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I have a webapp deployed in Tomcat 7.0.8. Recently I started implementing MBeans to be able to monitor a few actions, which normally are invoked from a quartz scheduler. I connect to Tomcat's MBean server using JConsole and invoke a method, which tries to connect to a database via JNDI.

When execution reaches Context initContext = new InitialContext(); the following exception is thrown:

javax.naming.NoInitialContextException: Cannot instantiate class: org.apache.naming.java.javaURLContextFactory [Root exception is java.lang.ClassNotFoundException: org.apache.naming.java.javaURLContextFactory]

When the method is called from the regular servlet (a JAX-WS webservice), there are no problems with the class loading. It seems class loading works differently when JMX is involved, but I can't figure out how... Could it have something to do with RMI class loader disabled, which JConsole tells me?

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3 Answers 3

Yes. It's actually a little more complex then that; you're used to the Web Container - but JMX MBeans run in a different container (with a seperate life-cycle). That is the MBeanServer.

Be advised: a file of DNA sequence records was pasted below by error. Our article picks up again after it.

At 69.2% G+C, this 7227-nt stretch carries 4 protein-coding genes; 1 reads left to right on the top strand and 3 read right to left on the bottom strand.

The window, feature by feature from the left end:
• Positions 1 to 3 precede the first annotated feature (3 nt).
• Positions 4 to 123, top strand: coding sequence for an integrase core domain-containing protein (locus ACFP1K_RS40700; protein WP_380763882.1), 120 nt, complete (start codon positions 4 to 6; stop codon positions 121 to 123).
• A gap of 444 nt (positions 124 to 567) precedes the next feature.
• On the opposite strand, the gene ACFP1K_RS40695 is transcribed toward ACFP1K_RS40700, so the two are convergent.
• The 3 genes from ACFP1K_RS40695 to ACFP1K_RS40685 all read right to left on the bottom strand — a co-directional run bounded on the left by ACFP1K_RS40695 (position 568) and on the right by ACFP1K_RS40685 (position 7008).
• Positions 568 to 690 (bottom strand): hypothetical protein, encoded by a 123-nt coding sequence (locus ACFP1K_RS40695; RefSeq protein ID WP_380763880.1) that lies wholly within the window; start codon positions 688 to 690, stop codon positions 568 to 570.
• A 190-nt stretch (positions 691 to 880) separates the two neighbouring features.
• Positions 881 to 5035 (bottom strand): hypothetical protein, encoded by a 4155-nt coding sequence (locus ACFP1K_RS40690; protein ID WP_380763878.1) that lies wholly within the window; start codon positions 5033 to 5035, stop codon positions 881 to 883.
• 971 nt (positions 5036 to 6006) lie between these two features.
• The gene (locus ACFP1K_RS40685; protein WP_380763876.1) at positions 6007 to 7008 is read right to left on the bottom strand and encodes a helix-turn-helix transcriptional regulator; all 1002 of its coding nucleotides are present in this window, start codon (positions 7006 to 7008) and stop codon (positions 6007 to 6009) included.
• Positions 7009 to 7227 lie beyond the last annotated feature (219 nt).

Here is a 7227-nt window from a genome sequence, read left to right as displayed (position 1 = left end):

The MBeanServer

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OK, does that mean that I cannot reach any JNDI resources defined in web.xml / server.xml? Is there any other way to define resources, so that I, without changing the implementing code, can reach a JNDI datasource? –  Daniel Wahlberg Dec 8 '13 at 0:58
    
Use an external Registry Service. –  Elliott Frisch Dec 8 '13 at 2:05

I realized that the context was available during startup, so I made a ServletContextListener save the datasource (looked up from the context) in a static variable. When my application requests a database connection, it is retrieved from the stored datasource.

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Another workaround for this sort of issue: retrieve the classloader for the class containing your Context initContext = new InitialContext(); code, and set it to be the current classloader for the thread.

ClassLoader origLoader = Thread.currentThread().getContextClassLoader();
Thread.currentThread().setContextClassLoader(this.getClass().getClassLoader());
InitialContext ctx = new InitialContext();
Object obj = ctx.lookup("java:global/some/path");
Thread.currentThread().setContextClassLoader(origLoader);

This has worked for me for problems with classloading when making method calls from a JMX console.

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